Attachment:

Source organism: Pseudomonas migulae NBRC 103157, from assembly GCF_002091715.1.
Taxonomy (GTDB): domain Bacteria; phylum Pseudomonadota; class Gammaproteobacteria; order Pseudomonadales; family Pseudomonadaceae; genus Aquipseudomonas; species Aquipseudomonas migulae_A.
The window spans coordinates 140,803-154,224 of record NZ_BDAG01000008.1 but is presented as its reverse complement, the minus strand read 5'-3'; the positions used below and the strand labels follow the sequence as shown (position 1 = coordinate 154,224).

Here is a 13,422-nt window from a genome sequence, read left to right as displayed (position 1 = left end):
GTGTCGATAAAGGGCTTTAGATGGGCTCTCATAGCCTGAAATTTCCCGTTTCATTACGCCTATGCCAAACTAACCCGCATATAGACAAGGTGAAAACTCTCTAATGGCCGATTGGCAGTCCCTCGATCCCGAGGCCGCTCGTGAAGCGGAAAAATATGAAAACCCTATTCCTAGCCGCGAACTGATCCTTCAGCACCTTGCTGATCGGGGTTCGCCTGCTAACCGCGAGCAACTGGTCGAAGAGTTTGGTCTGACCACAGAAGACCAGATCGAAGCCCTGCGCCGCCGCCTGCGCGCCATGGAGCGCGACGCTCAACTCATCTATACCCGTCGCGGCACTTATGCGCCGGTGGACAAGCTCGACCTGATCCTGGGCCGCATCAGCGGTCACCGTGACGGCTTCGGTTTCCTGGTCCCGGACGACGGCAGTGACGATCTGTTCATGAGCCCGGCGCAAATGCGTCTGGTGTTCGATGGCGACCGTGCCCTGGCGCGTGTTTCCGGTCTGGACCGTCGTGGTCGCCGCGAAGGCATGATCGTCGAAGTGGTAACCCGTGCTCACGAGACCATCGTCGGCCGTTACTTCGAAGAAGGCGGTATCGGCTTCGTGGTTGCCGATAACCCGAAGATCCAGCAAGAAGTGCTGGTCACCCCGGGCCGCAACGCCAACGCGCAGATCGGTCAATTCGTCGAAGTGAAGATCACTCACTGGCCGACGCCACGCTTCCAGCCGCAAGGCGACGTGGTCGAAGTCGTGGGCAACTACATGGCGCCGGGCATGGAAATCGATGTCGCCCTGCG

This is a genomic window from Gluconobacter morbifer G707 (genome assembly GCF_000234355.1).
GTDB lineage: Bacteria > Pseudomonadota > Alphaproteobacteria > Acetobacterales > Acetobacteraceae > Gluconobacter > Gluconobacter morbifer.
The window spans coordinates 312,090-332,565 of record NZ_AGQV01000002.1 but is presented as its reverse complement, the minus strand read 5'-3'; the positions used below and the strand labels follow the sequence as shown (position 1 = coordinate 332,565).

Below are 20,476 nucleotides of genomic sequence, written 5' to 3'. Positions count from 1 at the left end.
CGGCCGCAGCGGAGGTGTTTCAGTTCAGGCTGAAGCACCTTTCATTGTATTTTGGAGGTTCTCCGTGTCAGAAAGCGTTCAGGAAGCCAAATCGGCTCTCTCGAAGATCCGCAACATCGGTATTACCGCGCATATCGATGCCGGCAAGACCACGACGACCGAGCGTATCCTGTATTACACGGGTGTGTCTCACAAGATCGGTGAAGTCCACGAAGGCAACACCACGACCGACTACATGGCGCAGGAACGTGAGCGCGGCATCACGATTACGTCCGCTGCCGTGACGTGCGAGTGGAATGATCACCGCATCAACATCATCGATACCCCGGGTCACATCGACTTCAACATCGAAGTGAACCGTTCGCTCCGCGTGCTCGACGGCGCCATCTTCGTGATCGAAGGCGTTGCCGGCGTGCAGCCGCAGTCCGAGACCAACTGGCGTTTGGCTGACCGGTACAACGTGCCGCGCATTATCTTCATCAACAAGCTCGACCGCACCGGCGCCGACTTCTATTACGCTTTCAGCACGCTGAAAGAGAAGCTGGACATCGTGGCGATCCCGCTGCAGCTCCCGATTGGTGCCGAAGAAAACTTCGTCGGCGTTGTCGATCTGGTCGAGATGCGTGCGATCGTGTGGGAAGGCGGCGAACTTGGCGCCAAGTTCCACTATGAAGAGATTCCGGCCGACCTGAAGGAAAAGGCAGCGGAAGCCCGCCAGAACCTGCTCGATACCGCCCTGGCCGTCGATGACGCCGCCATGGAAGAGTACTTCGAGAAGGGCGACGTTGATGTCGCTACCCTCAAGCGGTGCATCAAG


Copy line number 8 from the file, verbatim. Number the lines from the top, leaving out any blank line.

The window spans coordinates 312,090-332,565 of record NZ_AGQV01000002.1 but is presented as its reverse complement, the minus strand read 5'-3'; the positions used below and the strand labels follow the sequence as shown (position 1 = coordinate 332,565).